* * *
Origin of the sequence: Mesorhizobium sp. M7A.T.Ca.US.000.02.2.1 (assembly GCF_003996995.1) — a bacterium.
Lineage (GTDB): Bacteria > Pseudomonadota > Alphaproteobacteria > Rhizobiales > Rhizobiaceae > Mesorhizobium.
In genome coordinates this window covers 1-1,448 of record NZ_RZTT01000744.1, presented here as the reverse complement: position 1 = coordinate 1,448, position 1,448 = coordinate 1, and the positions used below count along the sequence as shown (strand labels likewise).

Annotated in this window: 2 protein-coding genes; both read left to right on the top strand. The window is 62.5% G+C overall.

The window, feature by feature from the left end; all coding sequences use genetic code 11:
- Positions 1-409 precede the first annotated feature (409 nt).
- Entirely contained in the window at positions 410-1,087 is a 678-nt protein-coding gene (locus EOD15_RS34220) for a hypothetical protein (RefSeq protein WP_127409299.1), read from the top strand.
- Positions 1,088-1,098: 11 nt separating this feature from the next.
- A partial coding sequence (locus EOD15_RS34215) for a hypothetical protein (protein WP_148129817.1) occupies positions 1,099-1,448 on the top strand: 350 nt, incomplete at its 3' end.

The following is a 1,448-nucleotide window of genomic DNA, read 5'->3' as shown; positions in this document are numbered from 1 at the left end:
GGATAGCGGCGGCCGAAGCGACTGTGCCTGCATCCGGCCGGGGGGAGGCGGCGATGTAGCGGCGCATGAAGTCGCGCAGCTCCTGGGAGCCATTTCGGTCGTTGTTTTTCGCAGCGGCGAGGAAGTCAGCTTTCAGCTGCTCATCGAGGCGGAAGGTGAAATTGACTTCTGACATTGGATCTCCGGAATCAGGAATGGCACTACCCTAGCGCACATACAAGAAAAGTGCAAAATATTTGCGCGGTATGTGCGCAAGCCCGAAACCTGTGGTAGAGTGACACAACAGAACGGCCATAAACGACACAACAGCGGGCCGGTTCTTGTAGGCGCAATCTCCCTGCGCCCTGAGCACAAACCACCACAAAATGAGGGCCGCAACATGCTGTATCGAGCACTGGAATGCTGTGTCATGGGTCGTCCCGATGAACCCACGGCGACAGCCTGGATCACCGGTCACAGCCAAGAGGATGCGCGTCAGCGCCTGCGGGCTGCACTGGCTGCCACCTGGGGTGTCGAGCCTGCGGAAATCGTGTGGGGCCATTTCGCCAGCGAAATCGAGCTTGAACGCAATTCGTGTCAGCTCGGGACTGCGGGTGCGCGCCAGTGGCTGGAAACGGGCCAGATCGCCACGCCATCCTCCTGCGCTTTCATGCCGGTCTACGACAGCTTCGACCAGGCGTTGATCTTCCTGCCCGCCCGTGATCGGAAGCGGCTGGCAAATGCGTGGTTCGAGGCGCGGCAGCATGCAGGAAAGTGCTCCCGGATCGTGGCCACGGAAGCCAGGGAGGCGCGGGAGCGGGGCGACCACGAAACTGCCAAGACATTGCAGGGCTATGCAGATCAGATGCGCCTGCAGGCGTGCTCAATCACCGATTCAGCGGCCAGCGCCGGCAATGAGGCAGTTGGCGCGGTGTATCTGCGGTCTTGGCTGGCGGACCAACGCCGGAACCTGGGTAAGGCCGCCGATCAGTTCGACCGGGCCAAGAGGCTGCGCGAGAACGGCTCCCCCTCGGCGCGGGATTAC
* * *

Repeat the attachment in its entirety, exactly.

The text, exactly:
Origin of the sequence: Mesorhizobium sp. M7A.T.Ca.US.000.02.2.1 (assembly GCF_003996995.1) — a bacterium.
Lineage (GTDB): Bacteria > Pseudomonadota > Alphaproteobacteria > Rhizobiales > Rhizobiaceae > Mesorhizobium.
In genome coordinates this window covers 1-1,448 of record NZ_RZTT01000744.1, presented here as the reverse complement: position 1 = coordinate 1,448, position 1,448 = coordinate 1, and the positions used below count along the sequence as shown (strand labels likewise).

Annotated in this window: 2 protein-coding genes; both read left to right on the top strand. The window is 62.5% G+C overall.

The window, feature by feature from the left end; all coding sequences use genetic code 11:
- Positions 1-409 precede the first annotated feature (409 nt).
- Entirely contained in the window at positions 410-1,087 is a 678-nt protein-coding gene (locus EOD15_RS34220) for a hypothetical protein (RefSeq protein WP_127409299.1), read from the top strand.
- Positions 1,088-1,098: 11 nt separating this feature from the next.
- A partial coding sequence (locus EOD15_RS34215) for a hypothetical protein (protein WP_148129817.1) occupies positions 1,099-1,448 on the top strand: 350 nt, incomplete at its 3' end.

The following is a 1,448-nucleotide window of genomic DNA, read 5'->3' as shown; positions in this document are numbered from 1 at the left end:
GGATAGCGGCGGCCGAAGCGACTGTGCCTGCATCCGGCCGGGGGGAGGCGGCGATGTAGCGGCGCATGAAGTCGCGCAGCTCCTGGGAGCCATTTCGGTCGTTGTTTTTCGCAGCGGCGAGGAAGTCAGCTTTCAGCTGCTCATCGAGGCGGAAGGTGAAATTGACTTCTGACATTGGATCTCCGGAATCAGGAATGGCACTACCCTAGCGCACATACAAGAAAAGTGCAAAATATTTGCGCGGTATGTGCGCAAGCCCGAAACCTGTGGTAGAGTGACACAACAGAACGGCCATAAACGACACAACAGCGGGCCGGTTCTTGTAGGCGCAATCTCCCTGCGCCCTGAGCACAAACCACCACAAAATGAGGGCCGCAACATGCTGTATCGAGCACTGGAATGCTGTGTCATGGGTCGTCCCGATGAACCCACGGCGACAGCCTGGATCACCGGTCACAGCCAAGAGGATGCGCGTCAGCGCCTGCGGGCTGCACTGGCTGCCACCTGGGGTGTCGAGCCTGCGGAAATCGTGTGGGGCCATTTCGCCAGCGAAATCGAGCTTGAACGCAATTCGTGTCAGCTCGGGACTGCGGGTGCGCGCCAGTGGCTGGAAACGGGCCAGATCGCCACGCCATCCTCCTGCGCTTTCATGCCGGTCTACGACAGCTTCGACCAGGCGTTGATCTTCCTGCCCGCCCGTGATCGGAAGCGGCTGGCAAATGCGTGGTTCGAGGCGCGGCAGCATGCAGGAAAGTGCTCCCGGATCGTGGCCACGGAAGCCAGGGAGGCGCGGGAGCGGGGCGACCACGAAACTGCCAAGACATTGCAGGGCTATGCAGATCAGATGCGCCTGCAGGCGTGCTCAATCACCGATTCAGCGGCCAGCGCCGGCAATGAGGCAGTTGGCGCGGTGTATCTGCGGTCTTGGCTGGCGGACCAACGCCGGAACCTGGGTAAGGCCGCCGATCAGTTCGACCGGGCCAAGAGGCTGCGCGAGAACGGCTCCCCCTCGGCGCGGGATTAC